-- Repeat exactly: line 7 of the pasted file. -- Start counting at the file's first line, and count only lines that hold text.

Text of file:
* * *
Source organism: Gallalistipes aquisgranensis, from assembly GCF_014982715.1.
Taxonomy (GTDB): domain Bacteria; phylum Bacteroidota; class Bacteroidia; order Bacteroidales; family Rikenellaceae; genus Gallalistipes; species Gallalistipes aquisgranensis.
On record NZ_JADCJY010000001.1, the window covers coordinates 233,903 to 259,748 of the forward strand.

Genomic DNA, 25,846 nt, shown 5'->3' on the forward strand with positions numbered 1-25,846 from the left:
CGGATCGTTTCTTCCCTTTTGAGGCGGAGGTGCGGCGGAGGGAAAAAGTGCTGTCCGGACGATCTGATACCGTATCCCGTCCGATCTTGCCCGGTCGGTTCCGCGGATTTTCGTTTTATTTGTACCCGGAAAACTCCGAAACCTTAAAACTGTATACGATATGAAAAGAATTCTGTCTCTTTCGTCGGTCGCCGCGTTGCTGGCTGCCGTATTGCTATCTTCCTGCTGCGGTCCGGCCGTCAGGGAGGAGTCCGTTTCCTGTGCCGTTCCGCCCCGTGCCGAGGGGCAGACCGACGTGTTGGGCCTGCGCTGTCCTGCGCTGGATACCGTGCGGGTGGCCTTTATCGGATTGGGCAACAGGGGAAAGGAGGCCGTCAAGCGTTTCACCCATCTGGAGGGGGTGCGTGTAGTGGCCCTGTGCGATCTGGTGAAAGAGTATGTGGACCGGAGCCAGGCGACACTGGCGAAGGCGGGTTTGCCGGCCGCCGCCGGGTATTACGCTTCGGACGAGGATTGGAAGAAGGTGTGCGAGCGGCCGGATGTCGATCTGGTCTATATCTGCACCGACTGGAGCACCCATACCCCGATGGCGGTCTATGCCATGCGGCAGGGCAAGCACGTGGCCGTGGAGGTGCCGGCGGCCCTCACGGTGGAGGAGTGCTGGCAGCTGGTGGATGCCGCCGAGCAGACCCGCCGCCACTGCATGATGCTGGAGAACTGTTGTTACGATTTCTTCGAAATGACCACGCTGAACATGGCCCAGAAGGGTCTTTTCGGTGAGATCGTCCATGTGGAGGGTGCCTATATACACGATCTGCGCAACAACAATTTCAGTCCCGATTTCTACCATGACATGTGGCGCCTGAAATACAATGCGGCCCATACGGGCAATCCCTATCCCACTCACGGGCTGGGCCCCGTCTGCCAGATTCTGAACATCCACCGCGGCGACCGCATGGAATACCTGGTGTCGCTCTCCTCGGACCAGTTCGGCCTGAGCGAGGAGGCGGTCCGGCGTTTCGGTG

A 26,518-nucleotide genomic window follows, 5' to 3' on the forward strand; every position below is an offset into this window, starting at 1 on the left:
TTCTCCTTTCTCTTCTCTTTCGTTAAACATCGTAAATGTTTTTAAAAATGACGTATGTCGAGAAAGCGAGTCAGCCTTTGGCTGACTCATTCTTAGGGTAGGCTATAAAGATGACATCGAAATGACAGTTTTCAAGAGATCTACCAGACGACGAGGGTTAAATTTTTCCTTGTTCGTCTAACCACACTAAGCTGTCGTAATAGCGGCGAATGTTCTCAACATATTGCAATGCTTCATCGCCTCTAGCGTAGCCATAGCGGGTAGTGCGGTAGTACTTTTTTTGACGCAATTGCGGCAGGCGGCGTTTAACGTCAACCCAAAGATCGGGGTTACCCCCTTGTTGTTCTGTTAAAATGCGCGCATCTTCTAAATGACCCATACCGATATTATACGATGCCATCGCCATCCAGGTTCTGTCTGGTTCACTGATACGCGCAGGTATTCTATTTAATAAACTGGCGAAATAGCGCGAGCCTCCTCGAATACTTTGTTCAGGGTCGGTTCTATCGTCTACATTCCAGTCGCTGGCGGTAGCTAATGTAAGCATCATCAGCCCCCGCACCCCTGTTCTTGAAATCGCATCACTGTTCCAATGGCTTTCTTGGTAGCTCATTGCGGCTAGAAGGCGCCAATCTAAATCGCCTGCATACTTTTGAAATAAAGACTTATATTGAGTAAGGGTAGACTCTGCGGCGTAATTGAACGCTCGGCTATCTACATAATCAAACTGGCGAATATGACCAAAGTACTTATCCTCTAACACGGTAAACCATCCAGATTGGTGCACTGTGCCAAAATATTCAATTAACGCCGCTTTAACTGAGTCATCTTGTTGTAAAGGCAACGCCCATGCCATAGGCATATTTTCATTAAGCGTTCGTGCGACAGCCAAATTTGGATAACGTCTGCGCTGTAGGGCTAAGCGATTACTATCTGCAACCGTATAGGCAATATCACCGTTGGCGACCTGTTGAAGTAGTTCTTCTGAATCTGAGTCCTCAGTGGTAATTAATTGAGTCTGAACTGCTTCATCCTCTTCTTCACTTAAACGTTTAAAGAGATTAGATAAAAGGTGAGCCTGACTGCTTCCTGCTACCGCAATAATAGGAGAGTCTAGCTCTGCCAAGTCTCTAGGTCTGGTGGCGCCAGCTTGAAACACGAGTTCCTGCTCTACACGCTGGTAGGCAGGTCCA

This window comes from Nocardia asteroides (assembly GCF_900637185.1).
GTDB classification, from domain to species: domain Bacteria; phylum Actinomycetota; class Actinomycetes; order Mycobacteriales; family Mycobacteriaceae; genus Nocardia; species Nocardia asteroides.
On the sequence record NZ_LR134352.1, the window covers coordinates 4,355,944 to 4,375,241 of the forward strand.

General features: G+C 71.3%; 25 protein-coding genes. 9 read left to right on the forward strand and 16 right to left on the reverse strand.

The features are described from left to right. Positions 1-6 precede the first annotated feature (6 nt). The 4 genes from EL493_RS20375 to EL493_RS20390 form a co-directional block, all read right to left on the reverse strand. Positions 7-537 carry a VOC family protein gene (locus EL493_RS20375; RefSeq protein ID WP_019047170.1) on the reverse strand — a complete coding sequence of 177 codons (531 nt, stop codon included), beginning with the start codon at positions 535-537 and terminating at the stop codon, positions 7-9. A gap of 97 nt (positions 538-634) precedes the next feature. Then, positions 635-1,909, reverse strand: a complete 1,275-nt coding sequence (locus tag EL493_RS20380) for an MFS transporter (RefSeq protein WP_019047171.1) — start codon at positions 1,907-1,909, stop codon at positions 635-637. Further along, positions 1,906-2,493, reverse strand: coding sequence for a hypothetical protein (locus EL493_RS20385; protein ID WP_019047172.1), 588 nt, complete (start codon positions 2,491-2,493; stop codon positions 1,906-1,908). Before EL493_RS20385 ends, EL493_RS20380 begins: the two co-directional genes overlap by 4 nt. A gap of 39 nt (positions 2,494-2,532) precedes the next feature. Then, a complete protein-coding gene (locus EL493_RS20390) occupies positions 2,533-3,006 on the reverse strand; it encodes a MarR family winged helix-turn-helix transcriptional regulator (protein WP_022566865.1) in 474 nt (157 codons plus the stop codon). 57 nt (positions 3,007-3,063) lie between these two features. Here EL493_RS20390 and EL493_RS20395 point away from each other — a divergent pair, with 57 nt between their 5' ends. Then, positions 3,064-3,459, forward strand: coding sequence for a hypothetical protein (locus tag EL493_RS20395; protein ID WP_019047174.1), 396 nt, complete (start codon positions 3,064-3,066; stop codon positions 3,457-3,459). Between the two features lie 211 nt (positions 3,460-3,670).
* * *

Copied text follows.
TTCTCCTTTCTCTTCTCTTTCGTTAAACATCGTAAATGTTTTTAAAAATGACGTATGTCGAGAAAGCGAGTCAGCCTTTGGCTGACTCATTCTTAGGGTAGGCTATAAAGATGACATCGAAATGACAGTTTTCAAGAGATCTACCAGACGACGAGGGTTAAATTTTTCCTTGTTCGTCTAACCACACTAAGCTGTCGTAATAGCGGCGAATGTTCTCAACATATTGCAATGCTTCATCGCCTCTAGCGTAGCCATAGCGGGTAGTGCGGTAGTACTTTTTTTGACGCAATTGCGGCAGGCGGCGTTTAACGTCAACCCAAAGATCGGGGTTACCCCCTTGTTGTTCTGTTAAAATGCGCGCATCTTCTAAATGACCCATACCGATATTATACGATGCCATCGCCATCCAGGTTCTGTCTGGTTCACTGATACGCGCAGGTATTCTATTTAATAAACTGGCGAAATAGCGCGAGCCTCCTCGAATACTTTGTTCAGGGTCGGTTCTATCGTCTACATTCCAGTCGCTGGCGGTAGCTAATGTAAGCATCATCAGCCCCCGCACCCCTGTTCTTGAAATCGCATCACTGTTCCAATGGCTTTCTTGGTAGCTCATTGCGGCTAGAAGGCGCCAATCTAAATCGCCTGCATACTTTTGAAATAAAGACTTATATTGAGTAAGGGTAGACTCTGCGGCGTAATTGAACGCTCGGCTATCTACATAATCAAACTGGCGAATATGACCAAAGTACTTATCCTCTAACACGGTAAACCATCCAGATTGGTGCACTGTGCCAAAATATTCAATTAACGCCGCTTTAACTGAGTCATCTTGTTGTAAAGGCAACGCCCATGCCATAGGCATATTTTCATTAAGCGTTCGTGCGACAGCCAAATTTGGATAACGTCTGCGCTGTAGGGCTAAGCGATTACTATCTGCAACCGTATAGGCAATATCACCGTTGGCGACCTGTTGAAGTAGTTCTTCTGAATCTGAGTCCTCAGTGGTAATTAATTGAGTCTGAACTGCTTCATCCTCTTCTTCACTTAAACGTTTAAAGAGATTAGATAAAAGGTGAGCCTGACTGCTTCCTGCTACCGCAATAATAGGAGAGTCTAGCTCTGCCAAGTCTCTAGGTCTGGTGGCGCCAGCTTGAAACACGAGTTCCTGCTCTACACGCTGGTAGGCAGGTCCA